Listening to Scripture as a Therapist



Therapists listen.

Week in and week out – they listen.

Their days are divided into uncompromising 50 minute segments.

50 minute segments of listening.

Therapists listen to people weaving together the tapestry of their lives … threading words into patterns of meaning … hoping that the newly woven meaning will hold … will be a home to nest in … yet seldom do the first number of attempts satisfy. Each to be torn apart before attempting another – sometimes torn apart in a weaver-bird-like-tantrum.

Yet through it all the therapist is listening.

Listening through the endless repeats.

Listening for who or what is always mentioned and for who or what is never mentioned.

Listening for who is blamed and who is defended.

Listening for the words spoken with cement-like-certainty and for the words of doubt … knowing that they may be a proxy for each other.

Therapists perhaps especially listen for the contradictions or even the slightest variations within our stories. Not with the purpose to correct, catch out or even point out, and certainly not to accuse or condemn … but with curious hopefulness that here – where our story is inconsistent or simply uneven – that here there may be a potential “in” … a possible entry – like a picture or bookcase against a wall, that just needs to be touched in a certain way – for it to slowly swivel open – revealing a dusty web-strewn corridor … leading to a distant room filled with light.

Ironically and most thankfully, the words we most fear to speak, for fear of being judged and rejected, are often the words that move therapists to awe. Awe not for the content of the words but for the courage it took to speak them. Therapists, like poets know that “too much truth is hard to bear” and so they know how we must have wrestled with ourselves to finally speak it out … overcoming our fears, our guilt, our shame and our defensive denials. They know we fear the truth as much as we long for it. They know we defend ourselves from the truth even while we seek it. They know – and so regardless of what horrors our words reveal – the therapist takes an inward bow to the brave one sitting opposite them.

Now imagine you are a therapist. You are listening to the Scriptures as if they were a recording of the many sessions you have had with each of the characters in the text … in this case – the first three chapters of 1 Samuel.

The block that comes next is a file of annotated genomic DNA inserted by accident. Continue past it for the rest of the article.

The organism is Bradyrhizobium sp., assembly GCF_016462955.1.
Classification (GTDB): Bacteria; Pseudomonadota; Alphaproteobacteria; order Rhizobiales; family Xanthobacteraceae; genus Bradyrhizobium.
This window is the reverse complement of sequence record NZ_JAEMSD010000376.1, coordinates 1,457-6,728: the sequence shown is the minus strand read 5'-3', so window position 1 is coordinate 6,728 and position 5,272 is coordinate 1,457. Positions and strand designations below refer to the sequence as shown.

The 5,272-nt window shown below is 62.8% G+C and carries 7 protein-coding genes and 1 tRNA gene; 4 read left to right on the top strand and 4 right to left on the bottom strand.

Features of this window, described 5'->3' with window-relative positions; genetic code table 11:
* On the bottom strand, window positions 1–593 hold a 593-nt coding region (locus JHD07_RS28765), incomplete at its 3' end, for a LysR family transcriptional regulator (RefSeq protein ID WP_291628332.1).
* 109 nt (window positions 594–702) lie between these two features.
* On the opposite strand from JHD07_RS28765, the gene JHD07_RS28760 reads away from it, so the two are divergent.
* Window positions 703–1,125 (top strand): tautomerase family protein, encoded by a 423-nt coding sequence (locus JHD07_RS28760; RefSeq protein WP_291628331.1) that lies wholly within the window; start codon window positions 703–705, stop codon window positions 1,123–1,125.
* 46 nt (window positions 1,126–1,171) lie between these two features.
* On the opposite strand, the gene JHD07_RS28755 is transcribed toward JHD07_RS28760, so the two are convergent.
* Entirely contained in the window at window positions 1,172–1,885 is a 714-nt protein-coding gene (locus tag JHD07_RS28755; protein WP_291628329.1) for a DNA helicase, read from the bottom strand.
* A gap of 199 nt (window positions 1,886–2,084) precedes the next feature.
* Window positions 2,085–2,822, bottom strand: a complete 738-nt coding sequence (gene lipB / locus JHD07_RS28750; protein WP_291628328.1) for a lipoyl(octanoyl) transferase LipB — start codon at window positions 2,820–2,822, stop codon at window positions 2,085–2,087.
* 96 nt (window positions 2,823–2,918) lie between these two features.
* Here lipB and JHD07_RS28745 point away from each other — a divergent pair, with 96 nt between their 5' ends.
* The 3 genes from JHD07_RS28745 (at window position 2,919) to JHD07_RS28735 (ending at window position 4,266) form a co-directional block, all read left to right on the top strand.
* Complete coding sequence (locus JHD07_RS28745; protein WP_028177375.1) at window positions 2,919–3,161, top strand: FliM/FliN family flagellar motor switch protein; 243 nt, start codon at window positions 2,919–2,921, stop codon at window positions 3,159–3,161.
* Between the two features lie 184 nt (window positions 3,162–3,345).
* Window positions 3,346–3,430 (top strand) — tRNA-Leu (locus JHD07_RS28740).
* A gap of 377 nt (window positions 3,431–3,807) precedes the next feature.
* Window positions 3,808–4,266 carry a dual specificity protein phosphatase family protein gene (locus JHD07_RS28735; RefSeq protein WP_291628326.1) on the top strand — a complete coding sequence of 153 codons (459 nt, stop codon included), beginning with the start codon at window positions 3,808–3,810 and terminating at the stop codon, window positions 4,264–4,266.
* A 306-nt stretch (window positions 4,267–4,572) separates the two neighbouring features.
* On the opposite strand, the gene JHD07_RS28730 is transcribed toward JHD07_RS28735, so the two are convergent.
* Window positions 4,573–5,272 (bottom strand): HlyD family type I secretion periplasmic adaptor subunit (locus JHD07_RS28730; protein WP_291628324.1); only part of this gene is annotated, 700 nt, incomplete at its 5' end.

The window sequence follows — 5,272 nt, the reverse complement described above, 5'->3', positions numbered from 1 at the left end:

What do we hear? What do we learn?

This is the introduction for our reflection tomorrow morning. I invite you to read 1 Samuel 1-3:20 in preparation.

In grace, Alan

If you would like to zoom link for the Sunday Service – please email And if you would like to be sent the link each week – ask to be put on the CMM WhatsApp group.

Pray the Scriptures

This coming week I invite you to be deliberate in carving out time to pray the Scriptures. We don’t need to know the Bible backwards to do this — so all of us can give it a go.

First we carve out a quiet moment of solitude — acknowledging our desire to connect with God through the Scriptures. After an initial prayer for openness to God “who is at work in you” (Phil. 2:13), we read a passage from the Gospels, perhaps the Gospel lesson from the Lectionary readings (see next week’s Scripture readings — Esther 7: 1-6; 9-10; 9: 20-22; Psalm 124; James 5: 13-20; Mark 9: 38-50).

Then, as Wendy Miller suggests: Read the passage slowly, lingering over the phrases and words, as you would enjoy and linger over a good meal. As a word or a sentence catches your attention (even slightly), pause and stay with those words.

Meditate/reflect on the word or phrase; turning it over in your mind and heart. Listen deeply to the meaning, allowing the word to enter all the rooms of your life. Respond to God in prayer about what you are discovering as God uses the word from Scripture to read your life. Be still, and rest in the spacious and gracious presence of God. Following the times when you embark on this inner journey, you may want to pause and notice how the journey was for you: How has God’s presence surprised you through praying the Scripture? What feelings or attitudes did you carry with you as you began? What change in feeling/attitude has occurred in you? Where is this shift taking you? In what way are you more aware of what is within your heart? Gently remember, that God invites us to turn to him with all of our heart.

Fast and Pray

The Presiding Bishop, Rev. Zipho Siwe has called on the Methodist Church of Southern Africa to fast and pray during September to “push the frontiers of evil back, especially in the area of education” and violence in our land. There are many different ways to fast. Here are some options for us to consider. With each option we would have to decide how long we would implement the fast for — a day or month.

• A complete fast, going without food and drink
• A liquid fast
• A fruit-only fast, or raw food only
• A sunrise to sunset fast
• A one-meal-a-day-fast
• A fast from certain foods and drink.

Substitute the time for eating with a time for prayer as well as an extra generosity in sharing with others.